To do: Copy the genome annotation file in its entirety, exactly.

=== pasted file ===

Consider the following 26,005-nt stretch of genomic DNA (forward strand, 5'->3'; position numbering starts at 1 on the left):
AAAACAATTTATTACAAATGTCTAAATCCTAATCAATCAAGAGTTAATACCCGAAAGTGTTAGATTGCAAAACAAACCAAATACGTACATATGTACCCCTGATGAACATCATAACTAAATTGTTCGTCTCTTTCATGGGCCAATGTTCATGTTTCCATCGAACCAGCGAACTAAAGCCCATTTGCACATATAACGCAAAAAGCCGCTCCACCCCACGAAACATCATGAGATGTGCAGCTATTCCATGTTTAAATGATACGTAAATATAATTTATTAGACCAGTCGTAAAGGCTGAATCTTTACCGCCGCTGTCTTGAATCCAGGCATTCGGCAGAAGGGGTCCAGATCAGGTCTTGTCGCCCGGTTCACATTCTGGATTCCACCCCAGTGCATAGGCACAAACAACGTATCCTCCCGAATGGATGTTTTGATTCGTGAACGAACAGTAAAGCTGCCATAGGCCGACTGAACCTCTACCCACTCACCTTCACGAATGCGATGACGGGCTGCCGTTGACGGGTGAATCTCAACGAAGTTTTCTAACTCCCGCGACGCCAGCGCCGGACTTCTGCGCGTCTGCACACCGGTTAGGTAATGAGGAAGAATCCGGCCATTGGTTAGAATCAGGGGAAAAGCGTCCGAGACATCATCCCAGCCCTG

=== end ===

Consider the following 26,005-nt stretch of genomic DNA (forward strand, 5'->3'; position numbering starts at 1 on the left):
AAAACAATTTATTACAAATGTCTAAATCCTAATCAATCAAGAGTTAATACCCGAAAGTGTTAGATTGCAAAACAAACCAAATACGTACATATGTACCCCTGATGAACATCATAACTAAATTGTTCGTCTCTTTCATGGGCCAATGTTCATGTTTCCATCGAACCAGCGAACTAAAGCCCATTTGCACATATAACGCAAAAAGCCGCTCCACCCCACGAAACATCATGAGATGTGCAGCTATTCCATGTTTAAATGATACGTAAATATAATTTATTAGACCAGTCGTAAAGGCTGAATCTTTACCGCCGCTGTCTTGAATCCAGGCATTCGGCAGAAGGGGTCCAGATCAGGTCTTGTCGCCCGGTTCACATTCTGGATTCCACCCCAGTGCATAGGCACAAACAACGTATCCTCCCGAATGGATGTTTTGATTCGTGAACGAACAGTAAAGCTGCCATAGGCCGACTGAACCTCTACCCACTCACCTTCACGAATGCGATGACGGGCTGCCGTTGACGGGTGAATCTCAACGAAGTTTTCTAACTCCCGCGACGCCAGCGCCGGACTTCTGCGCGTCTGCACACCGGTTAGGTAATGAGGAAGAATCCGGCCATTGGTTAGAATCAGGGGAAAAGCGTCCGAGACATCATCCCAGCCCTG